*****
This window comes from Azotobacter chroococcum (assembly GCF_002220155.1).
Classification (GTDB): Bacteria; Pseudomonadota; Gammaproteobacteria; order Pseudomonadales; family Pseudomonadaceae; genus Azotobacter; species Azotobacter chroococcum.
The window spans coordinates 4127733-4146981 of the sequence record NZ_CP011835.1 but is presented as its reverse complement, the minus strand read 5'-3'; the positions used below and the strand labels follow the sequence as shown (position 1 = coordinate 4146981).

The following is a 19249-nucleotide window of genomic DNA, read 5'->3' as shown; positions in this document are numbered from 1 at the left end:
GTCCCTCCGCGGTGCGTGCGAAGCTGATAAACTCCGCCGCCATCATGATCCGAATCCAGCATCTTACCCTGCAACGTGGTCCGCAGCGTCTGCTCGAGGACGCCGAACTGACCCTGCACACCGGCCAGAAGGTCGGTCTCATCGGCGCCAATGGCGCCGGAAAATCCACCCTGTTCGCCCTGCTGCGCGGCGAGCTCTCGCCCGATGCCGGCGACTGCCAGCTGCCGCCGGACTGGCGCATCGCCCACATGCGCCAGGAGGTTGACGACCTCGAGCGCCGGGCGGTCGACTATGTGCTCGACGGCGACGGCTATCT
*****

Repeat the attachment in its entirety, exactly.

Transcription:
This window comes from Azotobacter chroococcum (assembly GCF_002220155.1).
Classification (GTDB): Bacteria; Pseudomonadota; Gammaproteobacteria; order Pseudomonadales; family Pseudomonadaceae; genus Azotobacter; species Azotobacter chroococcum.
The window spans coordinates 4127733-4146981 of the sequence record NZ_CP011835.1 but is presented as its reverse complement, the minus strand read 5'-3'; the positions used below and the strand labels follow the sequence as shown (position 1 = coordinate 4146981).

The following is a 19249-nucleotide window of genomic DNA, read 5'->3' as shown; positions in this document are numbered from 1 at the left end:
GTCCCTCCGCGGTGCGTGCGAAGCTGATAAACTCCGCCGCCATCATGATCCGAATCCAGCATCTTACCCTGCAACGTGGTCCGCAGCGTCTGCTCGAGGACGCCGAACTGACCCTGCACACCGGCCAGAAGGTCGGTCTCATCGGCGCCAATGGCGCCGGAAAATCCACCCTGTTCGCCCTGCTGCGCGGCGAGCTCTCGCCCGATGCCGGCGACTGCCAGCTGCCGCCGGACTGGCGCATCGCCCACATGCGCCAGGAGGTTGACGACCTCGAGCGCCGGGCGGTCGACTATGTGCTCGACGGCGACGGCTATCT